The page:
“I was always a huge Cardinals fan. My parents grew up Cardinal fans and my dad was a huge Stan Musial fan. Getting to do work for his foundation was one of the highlights of my life because I got to do something for someone that my dad loved. Everything I ever heard about Stan was that he was a great player and an even better human being.”
Karl’s entry-level cards start at $350 and can run as high as $650, though specialty cards will cost a bit more. His full-size pieces begin at $1,000 and go as high as $3,000 depending on size and complexity. He essentially draws each card twice, first laying down the initial outline with Copic Markers and then going back to “fine tune” it with pencils and pen liners to “cover any mistakes I made with the markers.” It takes Karl an average of between five and seven hours to create a card.
“Some are faster, some take longer because I offer different styles,” he said. “Some days I can knock them out pretty fast and other days I struggle and I’ll fight that sucker right to the end. You never know, player to player, post to post. It’s a matter of working out the card. I offer a lot of different cards; it depends on what style of card someone wants.
“After I collect a deposit, I book it; and that’s about six or seven months out [right now]. As I get closer [to creating a specific piece], I’ll reach out to the client to talk to them about the image I’ll use or what kind of pose they want. Usually, 99 percent of the time I’ll lay out several images for them to choose from. I know what I draw best and what I can make a good card from – but I also make sure I draw a pose they like. I want my piece to be the favorite piece in their collection. I have great pride in what I do.”
While Karl’s second career is essentially still in its infancy, he has created pieces depicting the likes of Don Mattingly, who was a childhood favorite, that he has had signed by the player. One player that he has yet to draw but wants to is the late Los Angeles Laker Kobe Bryant.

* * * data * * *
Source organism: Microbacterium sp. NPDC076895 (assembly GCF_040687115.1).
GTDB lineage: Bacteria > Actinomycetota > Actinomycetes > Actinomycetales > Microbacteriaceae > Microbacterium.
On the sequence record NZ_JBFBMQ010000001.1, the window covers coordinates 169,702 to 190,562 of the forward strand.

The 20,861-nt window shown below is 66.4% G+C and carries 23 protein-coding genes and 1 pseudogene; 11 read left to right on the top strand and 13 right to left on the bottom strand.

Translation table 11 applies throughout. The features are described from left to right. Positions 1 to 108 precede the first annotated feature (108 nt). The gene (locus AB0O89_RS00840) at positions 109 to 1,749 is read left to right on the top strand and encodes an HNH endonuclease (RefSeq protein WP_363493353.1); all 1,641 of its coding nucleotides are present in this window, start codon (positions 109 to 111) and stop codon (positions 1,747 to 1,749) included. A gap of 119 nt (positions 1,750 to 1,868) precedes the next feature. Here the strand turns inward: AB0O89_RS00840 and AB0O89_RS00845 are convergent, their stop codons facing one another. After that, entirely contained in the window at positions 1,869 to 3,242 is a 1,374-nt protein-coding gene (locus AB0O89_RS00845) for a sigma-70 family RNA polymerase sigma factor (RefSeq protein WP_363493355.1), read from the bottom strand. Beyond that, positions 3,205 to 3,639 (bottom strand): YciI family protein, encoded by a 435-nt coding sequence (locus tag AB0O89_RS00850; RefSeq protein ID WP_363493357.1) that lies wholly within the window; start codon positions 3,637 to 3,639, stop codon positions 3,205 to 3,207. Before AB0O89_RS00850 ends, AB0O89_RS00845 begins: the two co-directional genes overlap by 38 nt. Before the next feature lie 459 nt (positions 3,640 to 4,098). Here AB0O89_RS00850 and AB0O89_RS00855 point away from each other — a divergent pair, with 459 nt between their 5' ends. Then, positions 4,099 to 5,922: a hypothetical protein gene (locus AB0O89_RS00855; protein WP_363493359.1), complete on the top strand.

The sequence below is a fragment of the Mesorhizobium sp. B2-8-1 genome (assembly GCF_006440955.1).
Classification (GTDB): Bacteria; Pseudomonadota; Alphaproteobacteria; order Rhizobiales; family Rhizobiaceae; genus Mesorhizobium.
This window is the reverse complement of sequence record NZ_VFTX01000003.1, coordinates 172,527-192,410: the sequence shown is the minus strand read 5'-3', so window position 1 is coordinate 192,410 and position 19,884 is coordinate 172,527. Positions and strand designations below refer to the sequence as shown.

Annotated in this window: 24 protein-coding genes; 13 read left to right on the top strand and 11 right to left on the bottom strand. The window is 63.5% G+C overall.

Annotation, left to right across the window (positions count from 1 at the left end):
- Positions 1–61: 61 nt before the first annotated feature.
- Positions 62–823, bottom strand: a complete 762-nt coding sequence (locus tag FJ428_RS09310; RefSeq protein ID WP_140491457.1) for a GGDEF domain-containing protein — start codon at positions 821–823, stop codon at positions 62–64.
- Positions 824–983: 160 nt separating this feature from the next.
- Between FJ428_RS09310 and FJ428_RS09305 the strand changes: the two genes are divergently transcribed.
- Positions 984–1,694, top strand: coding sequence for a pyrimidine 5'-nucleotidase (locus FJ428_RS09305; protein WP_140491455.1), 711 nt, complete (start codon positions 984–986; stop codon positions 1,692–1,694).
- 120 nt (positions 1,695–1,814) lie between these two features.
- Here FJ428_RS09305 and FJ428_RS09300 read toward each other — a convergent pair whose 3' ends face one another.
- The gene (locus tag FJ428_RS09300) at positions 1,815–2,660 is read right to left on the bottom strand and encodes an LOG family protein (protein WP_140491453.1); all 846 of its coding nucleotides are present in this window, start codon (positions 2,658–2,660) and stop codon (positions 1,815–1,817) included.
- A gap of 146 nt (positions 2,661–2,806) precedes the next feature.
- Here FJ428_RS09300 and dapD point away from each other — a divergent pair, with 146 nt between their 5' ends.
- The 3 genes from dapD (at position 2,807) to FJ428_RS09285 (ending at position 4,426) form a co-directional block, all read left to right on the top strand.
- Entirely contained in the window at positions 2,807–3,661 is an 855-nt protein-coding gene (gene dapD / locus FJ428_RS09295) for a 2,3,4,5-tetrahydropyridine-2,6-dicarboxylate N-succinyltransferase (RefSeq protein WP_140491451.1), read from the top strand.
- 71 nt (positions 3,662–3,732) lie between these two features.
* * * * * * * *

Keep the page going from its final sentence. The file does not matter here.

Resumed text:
“I want to be at my very best when I do that one, but I’m not there yet,” Karl said. “I want to do that as a big piece but I am not as good as I want to be yet to do it. I wasn’t a big fan of his when he played and then he passed away.
“There was a commercial with him though and the message was about being better; and that resonated with me and still resonates with me every day. So, I work every day to be a better dad, a better husband, a better artist. When I catch myself being lazy I think, ‘I have to be better.’ That commercial caught my attention and I never forgot it.”
Karl’s work is beginning to catch the attention of many, including renowned artist James Fiorentino, who speaks glowingly of Karl and his work. Other artists feel the same way – and judging by his client list and the reception his pieces have gotten in the collecting community, there is little standing in the way of Karl becoming one of the biggest names in the industry.
Karl is clearly on a path and, with an assist from his grandmother, has covered a great deal of distance down that road already. Where tomorrow takes him is anyone’s guess; but he continues to show that he is up for the challenge.